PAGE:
“The forces impacting honeybee health are complex, and the USDA, our research partners, and key stakeholders will be engaged in addressing this challenge.”

They’ll be engaged in addressing this challenge. Which is to say that there will be no bans.

The Pesticide Action Network of North America, and the Center for Food Safety have both petitioned the EPA to place bans on these dangerous chemicals. Lawsuits against the EPA are pending, as well. Unfortunately, the odds are against the bees.

Endangered Parakeet Population Grows on Predator-Free Island Reserve

Malherbe’s Parakeet- photo courtesy of ScientificAmerican.com

Malherbe’s Parakeet- photo courtesy of ScientificAmerican.com

From ScientificAmerican.com:

“Malherbe’s parakeets are one of the world’s rarest and least-studied birds, with fewer than 300 wild individuals on Earth and a total population of maybe 1,000. Endemic to New Zealand, the birds were only recognized as their own species in 2000 after many decades of being considered a colorful variant of the orange-fronted parakeet (C. auriceps). Unfortunately, the 10 years leading up to that new taxonomic declaration were devastating to Malherbe’s parakeets, as an invasion of rats and stoats took their toll on the tiny (23-centimeter) birds.

Early this century the New Zealand Department of Conservation brought most of the remaining Malherbe’s parakeets into a captive breeding program. Then, in 2007 they started moving some captive-bred birds to Maud Island, a predator-free 320-hectare island that also serves as a nature reserve for other endemic species.”

For more, go to ScientificAmerican.com

Amphibians in U.S. Declining at ‘Alarming and Rapid Rate’

Yellow Legged Frog- photo courtesy of ScientificAmerican.com

Yellow Legged Frog- photo courtesy of ScientificAmerican.com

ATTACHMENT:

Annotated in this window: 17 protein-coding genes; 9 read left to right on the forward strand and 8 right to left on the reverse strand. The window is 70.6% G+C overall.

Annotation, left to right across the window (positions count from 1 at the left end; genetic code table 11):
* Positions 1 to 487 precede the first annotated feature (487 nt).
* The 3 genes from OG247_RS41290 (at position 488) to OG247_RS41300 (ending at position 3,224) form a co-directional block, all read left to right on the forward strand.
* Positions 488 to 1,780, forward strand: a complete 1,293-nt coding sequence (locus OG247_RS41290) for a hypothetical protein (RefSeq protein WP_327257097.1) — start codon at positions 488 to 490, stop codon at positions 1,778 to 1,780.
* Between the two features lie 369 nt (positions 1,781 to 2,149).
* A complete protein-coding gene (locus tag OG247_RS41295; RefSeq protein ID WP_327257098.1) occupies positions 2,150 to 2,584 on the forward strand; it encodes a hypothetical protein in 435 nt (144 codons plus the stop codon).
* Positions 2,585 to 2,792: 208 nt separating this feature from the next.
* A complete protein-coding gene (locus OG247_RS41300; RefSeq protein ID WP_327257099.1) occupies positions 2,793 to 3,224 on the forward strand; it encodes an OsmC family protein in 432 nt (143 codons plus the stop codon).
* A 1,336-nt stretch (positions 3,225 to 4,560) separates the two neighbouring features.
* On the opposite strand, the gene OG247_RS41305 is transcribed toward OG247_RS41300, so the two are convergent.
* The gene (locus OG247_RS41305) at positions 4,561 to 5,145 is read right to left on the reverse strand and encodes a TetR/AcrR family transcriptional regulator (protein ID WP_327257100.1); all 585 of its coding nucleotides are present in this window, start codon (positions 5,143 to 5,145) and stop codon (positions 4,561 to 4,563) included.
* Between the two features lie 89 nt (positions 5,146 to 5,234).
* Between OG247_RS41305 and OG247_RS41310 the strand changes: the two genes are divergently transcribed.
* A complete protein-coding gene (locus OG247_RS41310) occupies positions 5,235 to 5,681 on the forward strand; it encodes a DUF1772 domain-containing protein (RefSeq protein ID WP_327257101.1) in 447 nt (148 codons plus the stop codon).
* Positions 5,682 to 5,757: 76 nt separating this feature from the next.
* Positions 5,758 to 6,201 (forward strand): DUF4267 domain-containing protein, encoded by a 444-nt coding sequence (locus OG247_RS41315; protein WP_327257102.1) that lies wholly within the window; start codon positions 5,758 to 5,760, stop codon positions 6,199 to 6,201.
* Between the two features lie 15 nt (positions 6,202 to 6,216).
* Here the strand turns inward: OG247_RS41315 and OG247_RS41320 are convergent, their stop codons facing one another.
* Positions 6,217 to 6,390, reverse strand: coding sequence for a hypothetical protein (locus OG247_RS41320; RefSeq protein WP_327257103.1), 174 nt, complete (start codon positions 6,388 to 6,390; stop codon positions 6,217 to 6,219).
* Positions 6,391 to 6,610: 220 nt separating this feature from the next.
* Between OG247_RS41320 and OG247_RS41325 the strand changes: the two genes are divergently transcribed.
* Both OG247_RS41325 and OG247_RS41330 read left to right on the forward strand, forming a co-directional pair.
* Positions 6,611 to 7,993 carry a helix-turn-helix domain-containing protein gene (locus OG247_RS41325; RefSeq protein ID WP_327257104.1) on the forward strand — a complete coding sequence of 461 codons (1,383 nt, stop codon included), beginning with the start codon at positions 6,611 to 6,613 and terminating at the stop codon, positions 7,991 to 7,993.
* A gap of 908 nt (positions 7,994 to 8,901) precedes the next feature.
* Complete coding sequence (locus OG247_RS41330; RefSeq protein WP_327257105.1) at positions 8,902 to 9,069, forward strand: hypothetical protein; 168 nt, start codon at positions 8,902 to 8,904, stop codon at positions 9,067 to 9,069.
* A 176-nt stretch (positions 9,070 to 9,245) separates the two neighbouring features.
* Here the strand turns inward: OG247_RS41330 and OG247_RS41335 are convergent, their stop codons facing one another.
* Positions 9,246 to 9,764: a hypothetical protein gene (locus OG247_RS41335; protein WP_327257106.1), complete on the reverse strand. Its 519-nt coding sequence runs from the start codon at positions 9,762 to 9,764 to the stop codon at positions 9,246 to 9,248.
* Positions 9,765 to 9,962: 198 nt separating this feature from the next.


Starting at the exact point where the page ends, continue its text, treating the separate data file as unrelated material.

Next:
From ScientificAmerican.com:

“Why the drop in amphibian species matters: Amphibians control pests, inspire new medicines, feed other animals and help make ecosystems work. They are inherently valued by people of all ages—watching tadpoles and listening to frog calls are some of the most accessible interactions we have with the natural world.”

For more, go to ScientificAmerican.com

On Nature and Money…

Photo Courtesy of Grant Simon Rogers

Photo Courtesy of Grant Simon Rogers

“Only when the last tree has died and the last river been poisoned and the last fish been caught will we realise we cannot eat money.” ~Cree Indian Proverb

“Saving Tigers” Final Lecture of Purchase College Series

Photo courtesy of www.images.nationalgeographic.com

Photo courtesy of images.nationalgeographic.com

 

Article I wrote for a SUNY Purchase College newspaper. 

Joe Walston, Executive Director of the Wildlife Conservation Society’s (WCS) Asia Program, gave an impassioned, educational lecture on the current struggle to bring tigers back from the brink of extinction. He spoke in front of a large audience made up of faculty, science majors and others interested in the subject. The talk was held on campus in the Performing Arts Center at 7 p.m.